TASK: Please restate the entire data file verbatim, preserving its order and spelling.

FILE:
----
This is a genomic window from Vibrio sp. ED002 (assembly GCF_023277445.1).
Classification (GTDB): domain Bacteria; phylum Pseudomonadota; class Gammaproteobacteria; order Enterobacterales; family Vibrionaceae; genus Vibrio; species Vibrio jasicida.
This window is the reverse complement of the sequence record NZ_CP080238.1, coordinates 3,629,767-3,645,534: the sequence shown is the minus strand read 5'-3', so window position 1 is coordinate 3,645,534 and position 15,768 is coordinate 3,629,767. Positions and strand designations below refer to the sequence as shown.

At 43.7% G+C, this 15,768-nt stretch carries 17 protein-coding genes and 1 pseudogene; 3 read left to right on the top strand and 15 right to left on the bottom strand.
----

This is a genomic window from Vibrio sp. ED002 (assembly GCF_023277445.1).
Classification (GTDB): domain Bacteria; phylum Pseudomonadota; class Gammaproteobacteria; order Enterobacterales; family Vibrionaceae; genus Vibrio; species Vibrio jasicida.
This window is the reverse complement of the sequence record NZ_CP080238.1, coordinates 3,629,767-3,645,534: the sequence shown is the minus strand read 5'-3', so window position 1 is coordinate 3,645,534 and position 15,768 is coordinate 3,629,767. Positions and strand designations below refer to the sequence as shown.

At 43.7% G+C, this 15,768-nt stretch carries 17 protein-coding genes and 1 pseudogene; 3 read left to right on the top strand and 15 right to left on the bottom strand.